| by Annette Trinity-Stevens
Picture a satellite, we'll call it Eyeball, sweeping past Jupiter's moon Europa. Eyeball has 31/2 minutes to probe for temperature, take pictures, test the chemistry and look for water before silently moving on.
No such satellite currently exists, but as the nations space agency goes deeper into space its going to require deeper kinds of memory, said Alan Craig, director of the new Spectral Information Technologies Laboratory at MSU.
The Spectrum Lab, approved by the Board of Regents last fall, plans to invent some of the computing technologies needed to make satellites like Eyeball a reality.
"They'll need revolutionary computers that can make satellites smart and adaptable about the tasks they need to do," said Craig, who directed a $14-million research program for the U.S. Air Force before moving to Bozeman four weeks ago. "They may need to be smarter than their human designers envision."
Today's computers have about 1 percent of the memory and processing power they would need to make Eyeball functional. The Spectrum Lab will focus on developing the right materials, components and actual prototypes of more high powered systems.
Lab researchers envision leaping a generation forward in memory,communications and data handling abilities by exploiting the interaction between light and crystals. Todays computers use electricity and silicon chips. The applications could include real-time military and medical imaging, weather and climate prediction, pollution modelling and computer-based drug design.
Right now the Spectrum Lab is one basement office shared by Craig and a visiting scientist. But a $3.4-million budget from the Department of Defense and the National Aeronautics and Space Administration will bring about a dozen additional scientists to campus during the next year. Graduate and undergraduate students, too, will be doing hands-on research, said Craig.
The newcomers will join MSU faculty who have been working for several years on new methods and materials for massive data storage.
"There's a general view that no one material will work for every application as silicon has done [in todays computers]," said MSU physicist Rufus Cone. "Were looking at crystals and polymers, which basically are pressed plastics."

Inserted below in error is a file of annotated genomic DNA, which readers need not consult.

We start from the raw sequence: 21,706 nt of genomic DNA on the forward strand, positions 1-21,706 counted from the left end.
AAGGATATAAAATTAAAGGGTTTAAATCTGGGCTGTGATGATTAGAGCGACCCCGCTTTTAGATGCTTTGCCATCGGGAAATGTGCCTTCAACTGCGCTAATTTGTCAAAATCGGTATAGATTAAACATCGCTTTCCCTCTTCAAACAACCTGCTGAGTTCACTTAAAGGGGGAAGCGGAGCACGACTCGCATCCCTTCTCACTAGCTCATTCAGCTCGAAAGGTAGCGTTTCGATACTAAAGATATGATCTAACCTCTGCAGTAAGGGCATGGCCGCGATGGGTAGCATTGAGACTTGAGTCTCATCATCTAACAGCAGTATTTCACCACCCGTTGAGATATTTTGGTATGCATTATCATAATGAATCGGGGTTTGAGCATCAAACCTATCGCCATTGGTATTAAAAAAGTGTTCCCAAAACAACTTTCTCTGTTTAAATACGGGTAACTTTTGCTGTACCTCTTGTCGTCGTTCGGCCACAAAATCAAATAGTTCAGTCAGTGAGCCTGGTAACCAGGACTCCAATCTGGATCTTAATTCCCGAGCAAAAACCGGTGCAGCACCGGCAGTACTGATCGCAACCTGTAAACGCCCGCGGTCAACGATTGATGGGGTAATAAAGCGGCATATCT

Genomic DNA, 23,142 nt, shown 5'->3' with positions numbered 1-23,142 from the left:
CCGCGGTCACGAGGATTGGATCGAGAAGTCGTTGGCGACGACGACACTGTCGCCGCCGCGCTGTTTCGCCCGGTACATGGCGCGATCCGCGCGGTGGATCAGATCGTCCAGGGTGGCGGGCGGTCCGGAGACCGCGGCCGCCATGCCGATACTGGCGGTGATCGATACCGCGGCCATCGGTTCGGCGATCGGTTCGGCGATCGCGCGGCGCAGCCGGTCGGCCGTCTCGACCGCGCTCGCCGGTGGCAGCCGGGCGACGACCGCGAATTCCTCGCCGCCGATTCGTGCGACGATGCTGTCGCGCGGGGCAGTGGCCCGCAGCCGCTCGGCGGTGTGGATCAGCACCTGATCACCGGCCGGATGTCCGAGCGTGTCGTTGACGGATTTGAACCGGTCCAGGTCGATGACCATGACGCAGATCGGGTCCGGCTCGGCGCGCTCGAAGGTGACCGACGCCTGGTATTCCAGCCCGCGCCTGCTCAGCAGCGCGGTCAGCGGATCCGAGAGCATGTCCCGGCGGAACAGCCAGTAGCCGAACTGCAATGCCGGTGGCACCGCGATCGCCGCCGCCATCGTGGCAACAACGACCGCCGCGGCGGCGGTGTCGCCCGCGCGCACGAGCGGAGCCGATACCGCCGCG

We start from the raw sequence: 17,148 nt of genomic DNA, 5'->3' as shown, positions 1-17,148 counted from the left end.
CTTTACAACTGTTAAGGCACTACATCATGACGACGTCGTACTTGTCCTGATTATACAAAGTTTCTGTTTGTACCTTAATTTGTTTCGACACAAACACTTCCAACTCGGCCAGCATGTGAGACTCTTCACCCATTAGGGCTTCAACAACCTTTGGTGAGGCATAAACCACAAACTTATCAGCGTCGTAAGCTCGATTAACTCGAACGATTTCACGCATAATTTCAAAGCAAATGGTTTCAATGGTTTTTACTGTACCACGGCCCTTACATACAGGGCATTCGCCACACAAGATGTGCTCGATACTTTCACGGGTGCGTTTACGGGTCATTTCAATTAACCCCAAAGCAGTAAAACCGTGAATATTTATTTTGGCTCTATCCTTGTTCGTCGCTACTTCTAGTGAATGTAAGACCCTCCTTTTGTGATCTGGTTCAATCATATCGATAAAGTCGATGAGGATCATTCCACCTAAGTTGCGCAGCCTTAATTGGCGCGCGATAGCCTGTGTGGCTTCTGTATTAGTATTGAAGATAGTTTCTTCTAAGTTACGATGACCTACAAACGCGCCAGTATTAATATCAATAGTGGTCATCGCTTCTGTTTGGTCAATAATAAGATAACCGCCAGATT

Crystals for those studies come from companies like Scientific Materials in Bozeman, which includes NASA among its list of crystal buyers. MSU chemists will work with the company to develop other materials for Spectrum Lab projects.
Another connection is with the MSU Optical Technology Center. It does research and develops products for Montana laser/optics companies. OPEC researcher John Carlsten, for example, will develop new lasers for the lab.
Electrical engineering faculty and students will be the ones to take the lasers, crystals and other components and build prototype devices, said graduate dean and electrical engineering professor Bruce McLeod
Standing ready to test those prototypes are MSU biologists John Miller and Gwen Jacobs. They study cricket brains in the Center for Computational Biology and need to record and process signals from tens of thousands of electrodes. Their work relates to how all nervous systems, including the human brain, process information from the outside world.
"Right now we can't get there from here," said Miller. "We can't record on that many channels and we can't analyze it on the fly, in real time."
The problem of capturing and making sense out of huge amounts of data cuts across many fields, Miller added. He see applications for advanced computational devices in hospitals as well as research and testing labs. Jet engine manufacturers, for example, could place sensors all over a test engine and collect information on vibration patterns. Analyzing those patterns in real time could help engineers predict possible failures, he said.
Craig, too, envisions industrial spin-offs from the lab to companies already in Montana or ones that may relocate here.
Annette Trinity-Stevens is the MSU Research Editor.
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